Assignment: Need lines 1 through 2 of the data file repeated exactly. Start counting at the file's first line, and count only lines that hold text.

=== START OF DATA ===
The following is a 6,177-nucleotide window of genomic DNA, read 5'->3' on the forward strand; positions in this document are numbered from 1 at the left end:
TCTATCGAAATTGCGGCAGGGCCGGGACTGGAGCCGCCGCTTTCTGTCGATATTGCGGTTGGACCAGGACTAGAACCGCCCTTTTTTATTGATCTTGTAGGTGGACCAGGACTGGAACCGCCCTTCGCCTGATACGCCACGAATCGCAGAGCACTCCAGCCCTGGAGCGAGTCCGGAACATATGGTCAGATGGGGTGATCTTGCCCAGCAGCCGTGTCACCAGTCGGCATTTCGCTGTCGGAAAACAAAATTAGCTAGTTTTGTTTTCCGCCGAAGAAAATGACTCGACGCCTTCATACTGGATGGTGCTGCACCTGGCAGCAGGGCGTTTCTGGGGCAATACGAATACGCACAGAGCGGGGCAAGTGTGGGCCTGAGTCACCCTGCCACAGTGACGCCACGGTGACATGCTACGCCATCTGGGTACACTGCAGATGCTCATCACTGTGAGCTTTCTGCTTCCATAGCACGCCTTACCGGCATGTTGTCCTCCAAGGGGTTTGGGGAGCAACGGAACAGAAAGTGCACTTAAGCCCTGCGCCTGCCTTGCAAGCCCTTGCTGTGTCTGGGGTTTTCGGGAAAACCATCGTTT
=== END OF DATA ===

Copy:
The following is a 6,177-nucleotide window of genomic DNA, read 5'->3' on the forward strand; positions in this document are numbered from 1 at the left end:
TCTATCGAAATTGCGGCAGGGCCGGGACTGGAGCCGCCGCTTTCTGTCGATATTGCGGTTGGACCAGGACTAGAACCGCCCTTTTTTATTGATCTTGTAGGTGGACCAGGACTGGAACCGCCCTTCGCCTGATACGCCACGAATCGCAGAGCACTCCAGCCCTGGAGCGAGTCCGGAACATATGGTCAGATGGGGTGATCTTGCCCAGCAGCCGTGTCACCAGTCGGCATTTCGCTGTCGGAAAACAAAATTAGCTAGTTTTGTTTTCCGCCGAAGAAAATGACTCGACGCCTTCATACTGGATGGTGCTGCACCTGGCAGCAGGGCGTTTCTGGGGCAATACGAATACGCACAGAGCGGGGCAAGTGTGGGCCTGAGTCACCCTGCCACAGTGACGCCACGGTGACATGCTACGCCATCTGGGTACACTGCAGATGCTCATCACTGTGAGCTTTCTGCTTCCATAGCACGCCTTACCGGCATGTTGTCCTCCAAGGGGTTTGGGGAGCAACGGAACAGAAAGTGCACTTAAGCCCTGCGCCTGCCTTGCAAGCCCTTGCTGTGTCTGGGGTTTTCGGGAAAACCATCGTTT